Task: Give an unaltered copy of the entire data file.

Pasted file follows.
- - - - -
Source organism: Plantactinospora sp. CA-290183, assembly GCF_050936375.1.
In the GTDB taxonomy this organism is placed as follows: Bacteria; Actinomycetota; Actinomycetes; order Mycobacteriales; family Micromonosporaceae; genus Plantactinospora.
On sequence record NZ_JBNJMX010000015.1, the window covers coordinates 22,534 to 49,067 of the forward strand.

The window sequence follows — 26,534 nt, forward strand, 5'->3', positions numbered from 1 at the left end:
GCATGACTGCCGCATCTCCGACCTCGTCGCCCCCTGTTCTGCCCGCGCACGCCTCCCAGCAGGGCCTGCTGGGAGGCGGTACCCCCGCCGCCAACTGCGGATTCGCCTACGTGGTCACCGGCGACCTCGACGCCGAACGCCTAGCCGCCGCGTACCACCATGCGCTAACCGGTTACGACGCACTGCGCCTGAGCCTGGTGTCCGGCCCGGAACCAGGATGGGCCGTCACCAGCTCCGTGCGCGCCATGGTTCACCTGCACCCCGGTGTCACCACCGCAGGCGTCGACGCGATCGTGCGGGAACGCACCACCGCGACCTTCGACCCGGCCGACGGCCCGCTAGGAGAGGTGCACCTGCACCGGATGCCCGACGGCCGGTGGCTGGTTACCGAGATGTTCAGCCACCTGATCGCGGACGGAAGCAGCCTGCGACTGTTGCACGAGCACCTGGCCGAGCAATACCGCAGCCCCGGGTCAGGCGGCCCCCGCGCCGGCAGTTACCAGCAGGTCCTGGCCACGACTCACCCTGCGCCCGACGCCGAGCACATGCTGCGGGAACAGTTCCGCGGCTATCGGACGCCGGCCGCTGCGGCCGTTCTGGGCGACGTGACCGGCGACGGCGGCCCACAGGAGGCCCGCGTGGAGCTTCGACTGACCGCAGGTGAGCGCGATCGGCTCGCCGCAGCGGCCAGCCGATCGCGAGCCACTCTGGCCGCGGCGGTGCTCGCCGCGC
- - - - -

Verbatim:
Source organism: Plantactinospora sp. CA-290183, assembly GCF_050936375.1.
In the GTDB taxonomy this organism is placed as follows: Bacteria; Actinomycetota; Actinomycetes; order Mycobacteriales; family Micromonosporaceae; genus Plantactinospora.
On sequence record NZ_JBNJMX010000015.1, the window covers coordinates 22,534 to 49,067 of the forward strand.

The window sequence follows — 26,534 nt, forward strand, 5'->3', positions numbered from 1 at the left end:
GCATGACTGCCGCATCTCCGACCTCGTCGCCCCCTGTTCTGCCCGCGCACGCCTCCCAGCAGGGCCTGCTGGGAGGCGGTACCCCCGCCGCCAACTGCGGATTCGCCTACGTGGTCACCGGCGACCTCGACGCCGAACGCCTAGCCGCCGCGTACCACCATGCGCTAACCGGTTACGACGCACTGCGCCTGAGCCTGGTGTCCGGCCCGGAACCAGGATGGGCCGTCACCAGCTCCGTGCGCGCCATGGTTCACCTGCACCCCGGTGTCACCACCGCAGGCGTCGACGCGATCGTGCGGGAACGCACCACCGCGACCTTCGACCCGGCCGACGGCCCGCTAGGAGAGGTGCACCTGCACCGGATGCCCGACGGCCGGTGGCTGGTTACCGAGATGTTCAGCCACCTGATCGCGGACGGAAGCAGCCTGCGACTGTTGCACGAGCACCTGGCCGAGCAATACCGCAGCCCCGGGTCAGGCGGCCCCCGCGCCGGCAGTTACCAGCAGGTCCTGGCCACGACTCACCCTGCGCCCGACGCCGAGCACATGCTGCGGGAACAGTTCCGCGGCTATCGGACGCCGGCCGCTGCGGCCGTTCTGGGCGACGTGACCGGCGACGGCGGCCCACAGGAGGCCCGCGTGGAGCTTCGACTGACCGCAGGTGAGCGCGATCGGCTCGCCGCAGCGGCCAGCCGATCGCGAGCCACTCTGGCCGCGGCGGTGCTCGCCGCGC